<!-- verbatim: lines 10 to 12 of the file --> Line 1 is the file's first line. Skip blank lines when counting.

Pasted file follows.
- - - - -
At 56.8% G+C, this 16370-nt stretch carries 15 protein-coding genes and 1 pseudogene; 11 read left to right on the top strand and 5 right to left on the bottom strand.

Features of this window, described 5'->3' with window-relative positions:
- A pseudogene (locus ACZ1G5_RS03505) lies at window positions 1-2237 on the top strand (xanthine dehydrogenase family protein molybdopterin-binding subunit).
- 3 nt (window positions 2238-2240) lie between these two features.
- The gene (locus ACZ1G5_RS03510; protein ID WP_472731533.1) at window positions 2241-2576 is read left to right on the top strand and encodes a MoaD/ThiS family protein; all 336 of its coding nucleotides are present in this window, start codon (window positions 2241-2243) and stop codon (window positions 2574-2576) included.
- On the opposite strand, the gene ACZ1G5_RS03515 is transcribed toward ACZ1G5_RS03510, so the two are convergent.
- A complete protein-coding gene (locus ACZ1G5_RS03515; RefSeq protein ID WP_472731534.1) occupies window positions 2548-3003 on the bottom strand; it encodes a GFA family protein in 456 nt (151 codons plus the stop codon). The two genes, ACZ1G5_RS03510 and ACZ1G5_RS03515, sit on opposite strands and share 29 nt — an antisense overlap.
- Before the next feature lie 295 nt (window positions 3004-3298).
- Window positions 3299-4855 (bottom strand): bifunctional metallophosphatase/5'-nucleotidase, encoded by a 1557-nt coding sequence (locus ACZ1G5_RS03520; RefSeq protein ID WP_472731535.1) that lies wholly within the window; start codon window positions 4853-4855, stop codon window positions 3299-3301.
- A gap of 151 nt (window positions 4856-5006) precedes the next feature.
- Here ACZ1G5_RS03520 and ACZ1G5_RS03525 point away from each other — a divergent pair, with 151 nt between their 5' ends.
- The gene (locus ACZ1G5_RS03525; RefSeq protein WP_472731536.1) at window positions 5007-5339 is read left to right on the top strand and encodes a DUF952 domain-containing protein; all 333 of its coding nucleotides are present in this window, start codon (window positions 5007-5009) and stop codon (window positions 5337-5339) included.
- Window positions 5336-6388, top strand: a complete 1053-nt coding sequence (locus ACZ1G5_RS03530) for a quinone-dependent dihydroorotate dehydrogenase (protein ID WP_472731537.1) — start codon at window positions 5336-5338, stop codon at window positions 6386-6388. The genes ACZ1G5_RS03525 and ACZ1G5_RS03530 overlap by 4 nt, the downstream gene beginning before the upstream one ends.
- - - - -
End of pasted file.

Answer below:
- A gap of 151 nt (window positions 4856-5006) precedes the next feature.
- Here ACZ1G5_RS03520 and ACZ1G5_RS03525 point away from each other — a divergent pair, with 151 nt between their 5' ends.
- The gene (locus ACZ1G5_RS03525; RefSeq protein WP_472731536.1) at window positions 5007-5339 is read left to right on the top strand and encodes a DUF952 domain-containing protein; all 333 of its coding nucleotides are present in this window, start codon (window positions 5007-5009) and stop codon (window positions 5337-5339) included.